Pumpkin in Syrup – A Sweet Offering for the Day of the Dead

My Slice of Mexico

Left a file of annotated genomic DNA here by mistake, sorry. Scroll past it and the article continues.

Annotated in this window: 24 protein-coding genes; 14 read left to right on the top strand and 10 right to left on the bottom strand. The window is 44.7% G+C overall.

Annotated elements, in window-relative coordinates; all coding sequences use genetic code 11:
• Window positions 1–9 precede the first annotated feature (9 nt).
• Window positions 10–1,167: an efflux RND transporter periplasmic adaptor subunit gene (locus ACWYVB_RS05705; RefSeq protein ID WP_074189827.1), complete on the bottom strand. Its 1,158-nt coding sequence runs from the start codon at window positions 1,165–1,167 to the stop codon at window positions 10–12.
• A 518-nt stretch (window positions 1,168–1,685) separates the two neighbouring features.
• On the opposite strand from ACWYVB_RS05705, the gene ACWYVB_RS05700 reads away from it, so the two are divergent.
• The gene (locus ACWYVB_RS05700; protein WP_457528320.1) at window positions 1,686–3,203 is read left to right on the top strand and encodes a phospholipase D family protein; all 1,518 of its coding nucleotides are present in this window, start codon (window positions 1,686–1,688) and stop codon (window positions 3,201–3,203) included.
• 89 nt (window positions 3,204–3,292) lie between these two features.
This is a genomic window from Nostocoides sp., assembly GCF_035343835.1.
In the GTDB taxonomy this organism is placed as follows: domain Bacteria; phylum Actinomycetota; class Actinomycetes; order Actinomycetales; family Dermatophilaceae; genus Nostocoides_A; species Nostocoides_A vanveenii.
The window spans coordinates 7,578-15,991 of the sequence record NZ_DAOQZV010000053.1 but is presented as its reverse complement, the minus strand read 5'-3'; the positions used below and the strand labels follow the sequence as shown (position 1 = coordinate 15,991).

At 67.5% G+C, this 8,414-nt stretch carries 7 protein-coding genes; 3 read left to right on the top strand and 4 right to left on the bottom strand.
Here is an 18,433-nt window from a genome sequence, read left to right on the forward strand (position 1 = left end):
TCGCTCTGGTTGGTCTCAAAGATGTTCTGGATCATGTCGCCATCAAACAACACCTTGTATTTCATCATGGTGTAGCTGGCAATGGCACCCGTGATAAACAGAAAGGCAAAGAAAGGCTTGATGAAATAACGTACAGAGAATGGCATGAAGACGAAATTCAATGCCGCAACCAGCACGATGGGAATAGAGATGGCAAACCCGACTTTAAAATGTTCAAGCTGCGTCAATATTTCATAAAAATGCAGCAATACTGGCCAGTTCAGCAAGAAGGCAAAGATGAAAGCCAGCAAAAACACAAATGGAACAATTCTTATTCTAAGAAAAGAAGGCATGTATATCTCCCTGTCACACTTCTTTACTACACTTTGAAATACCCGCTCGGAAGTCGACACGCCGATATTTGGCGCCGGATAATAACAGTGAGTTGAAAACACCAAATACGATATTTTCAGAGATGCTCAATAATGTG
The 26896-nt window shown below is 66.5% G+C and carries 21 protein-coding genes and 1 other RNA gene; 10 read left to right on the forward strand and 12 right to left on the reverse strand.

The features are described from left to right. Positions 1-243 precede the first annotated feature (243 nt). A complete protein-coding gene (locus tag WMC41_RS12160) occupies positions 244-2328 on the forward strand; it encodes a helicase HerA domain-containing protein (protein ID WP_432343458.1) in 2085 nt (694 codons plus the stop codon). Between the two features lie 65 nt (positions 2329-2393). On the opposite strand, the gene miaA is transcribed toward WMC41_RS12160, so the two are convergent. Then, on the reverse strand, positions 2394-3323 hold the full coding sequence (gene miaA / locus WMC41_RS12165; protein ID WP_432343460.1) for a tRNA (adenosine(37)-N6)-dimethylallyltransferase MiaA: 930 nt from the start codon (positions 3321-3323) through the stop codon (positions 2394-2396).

In pre-Hispanic times, the Mexica commemorated the dead during their summer months around July and August; the offerings included elements of Nature, such as fire, flowers, and part of the harvest, which in those regions of Central and Southern Mexico consisted of chili (today known around the world as: chiles, chilli, capsicum, paprika, peppers, guindilla, etc.) as well as corn, beans and squash (the well-known “three sisters” crops, all native to the Americas).  Mictēcacihuātl, also known as “The Lady of the Dead”, was the female deity of the Mexica pantheon dedicated to guard the bones of the deceased in the underworld; she was said to come to the dimension of the living during this time.  With the arrival of the Catholic church not long after the Spanish conquest,  the angst provoked by these ancient rituals was placated with great success – during the native population’s conversion process – when combined…

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